Direct access to Signal has also been blocked in Iran for the past 3+ years, but it was not possible to use the same domain fronting technique there. In an apparently unique interpretation of US sanction law, Google does not allow any requests from Iran to be processed by Google App Engine. Requests would get past Iranian censors, but then Google themselves would block them.

In early 2018, a number of policy organizations increased pressure on Google to change their position on how they were interpreting US sanction law so that domain fronting would be possible from Iran. Sadly, these lobbying efforts seem to have had the opposite effect. When Google’s leadership became more aware of domain fronting, it generated internal conversations about whether they wanted to put themselves in the situation of providing cover for sites that entire countries wished to block.

A month later, we received 30-day advance notice from Google that they would be making internal changes to stop domain fronting from working entirely.


With Google no longer an option, we decided to look for popular domains in censored regions that were on CloudFront instead. Nothing is anywhere near as popular as Google, but there were a few sites that used CloudFront in the Alexa top 50 or 100. We’re an open source project, so the commit switching from GAE to CloudFront was public. Someone saw the commit and submitted it to HN. That post became popular, and apparently people inside Amazon saw it too.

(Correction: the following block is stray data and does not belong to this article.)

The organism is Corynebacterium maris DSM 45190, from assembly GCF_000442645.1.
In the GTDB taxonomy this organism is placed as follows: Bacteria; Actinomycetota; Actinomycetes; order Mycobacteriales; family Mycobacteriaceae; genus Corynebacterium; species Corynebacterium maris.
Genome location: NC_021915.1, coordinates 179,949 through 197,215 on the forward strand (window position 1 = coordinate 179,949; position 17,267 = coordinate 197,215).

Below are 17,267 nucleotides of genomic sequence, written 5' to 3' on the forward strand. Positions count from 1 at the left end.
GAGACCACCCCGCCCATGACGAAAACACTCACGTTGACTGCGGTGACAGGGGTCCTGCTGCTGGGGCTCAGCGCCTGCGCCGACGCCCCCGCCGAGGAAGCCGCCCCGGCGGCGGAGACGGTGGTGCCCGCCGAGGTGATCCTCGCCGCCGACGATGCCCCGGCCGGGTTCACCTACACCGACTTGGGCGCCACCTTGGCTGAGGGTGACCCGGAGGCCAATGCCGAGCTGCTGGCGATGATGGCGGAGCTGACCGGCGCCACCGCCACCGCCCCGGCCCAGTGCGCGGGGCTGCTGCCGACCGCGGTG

That’s how we got to the above email. Although our interpretation is ultimately not the one that matters, we don’t believe that we are violating the terms they describe:

  1. Our CloudFront distribution isn’t using the SSL certificate of any domain but our own.
  2. We aren’t falsifying the origin of traffic when our clients connect to CloudFront.

However, in the time-honored tradition of sharing unpopular news late on a Friday afternoon, a few days ago Amazon also announced what they are calling Enhanced Domain Protections for Amazon CloudFront Requests. It is a set of changes designed to prevent domain fronting from working entirely, across all of CloudFront.


With Google Cloud and AWS out of the picture, it seems that domain fronting as a censorship circumvention technique is now largely non-viable in the countries where Signal had enabled this feature. The idea behind domain fronting was that to block a single site, you’d have to block the rest of the internet as well. In the end, the rest of the internet didn’t like that plan.

We are considering ideas for a more robust system, but these ecosystem changes have happened very suddenly. Our team is only a few people, and developing new techniques will take time. Moreover, if recent changes by large cloud providers indicate a commitment to providing network-level visibility into the final destination of encrypted traffic flows, then the range of potential solutions becomes severely limited. If you’d like to help, we’re hiring.

In the meantime, the censors in these countries will have (at least temporarily) achieved their goals. Sadly, they didn’t have to do anything but wait.